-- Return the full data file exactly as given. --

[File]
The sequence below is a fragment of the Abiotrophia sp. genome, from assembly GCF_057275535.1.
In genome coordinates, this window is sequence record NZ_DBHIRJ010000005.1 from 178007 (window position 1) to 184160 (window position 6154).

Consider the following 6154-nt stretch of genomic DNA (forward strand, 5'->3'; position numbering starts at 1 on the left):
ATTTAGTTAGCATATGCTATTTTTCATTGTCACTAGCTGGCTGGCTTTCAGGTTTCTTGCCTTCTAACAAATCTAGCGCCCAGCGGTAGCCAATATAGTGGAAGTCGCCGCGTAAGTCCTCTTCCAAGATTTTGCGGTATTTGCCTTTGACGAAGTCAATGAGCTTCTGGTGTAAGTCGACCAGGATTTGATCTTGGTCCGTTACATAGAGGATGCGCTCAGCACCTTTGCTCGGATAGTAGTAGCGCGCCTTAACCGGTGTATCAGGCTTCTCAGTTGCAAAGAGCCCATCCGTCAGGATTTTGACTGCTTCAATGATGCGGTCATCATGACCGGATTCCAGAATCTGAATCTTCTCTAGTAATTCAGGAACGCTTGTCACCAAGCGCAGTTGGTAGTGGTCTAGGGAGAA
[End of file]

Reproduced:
The sequence below is a fragment of the Abiotrophia sp. genome, from assembly GCF_057275535.1.
In genome coordinates, this window is sequence record NZ_DBHIRJ010000005.1 from 178007 (window position 1) to 184160 (window position 6154).

Consider the following 6154-nt stretch of genomic DNA (forward strand, 5'->3'; position numbering starts at 1 on the left):
ATTTAGTTAGCATATGCTATTTTTCATTGTCACTAGCTGGCTGGCTTTCAGGTTTCTTGCCTTCTAACAAATCTAGCGCCCAGCGGTAGCCAATATAGTGGAAGTCGCCGCGTAAGTCCTCTTCCAAGATTTTGCGGTATTTGCCTTTGACGAAGTCAATGAGCTTCTGGTGTAAGTCGACCAGGATTTGATCTTGGTCCGTTACATAGAGGATGCGCTCAGCACCTTTGCTCGGATAGTAGTAGCGCGCCTTAACCGGTGTATCAGGCTTCTCAGTTGCAAAGAGCCCATCCGTCAGGATTTTGACTGCTTCAATGATGCGGTCATCATGACCGGATTCCAGAATCTGAATCTTCTCTAGTAATTCAGGAACGCTTGTCACCAAGCGCAGTTGGTAGTGGTCTAGGGAGAA